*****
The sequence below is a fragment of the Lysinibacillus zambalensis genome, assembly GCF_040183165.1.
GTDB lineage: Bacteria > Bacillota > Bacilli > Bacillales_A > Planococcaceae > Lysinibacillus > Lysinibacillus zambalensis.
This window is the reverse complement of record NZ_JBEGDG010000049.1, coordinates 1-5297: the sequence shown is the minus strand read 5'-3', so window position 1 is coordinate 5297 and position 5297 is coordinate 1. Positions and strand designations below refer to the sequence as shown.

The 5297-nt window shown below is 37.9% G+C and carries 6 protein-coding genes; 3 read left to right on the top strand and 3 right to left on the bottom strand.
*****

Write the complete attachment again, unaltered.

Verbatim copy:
The sequence below is a fragment of the Lysinibacillus zambalensis genome, assembly GCF_040183165.1.
GTDB lineage: Bacteria > Bacillota > Bacilli > Bacillales_A > Planococcaceae > Lysinibacillus > Lysinibacillus zambalensis.
This window is the reverse complement of record NZ_JBEGDG010000049.1, coordinates 1-5297: the sequence shown is the minus strand read 5'-3', so window position 1 is coordinate 5297 and position 5297 is coordinate 1. Positions and strand designations below refer to the sequence as shown.

The 5297-nt window shown below is 37.9% G+C and carries 6 protein-coding genes; 3 read left to right on the top strand and 3 right to left on the bottom strand.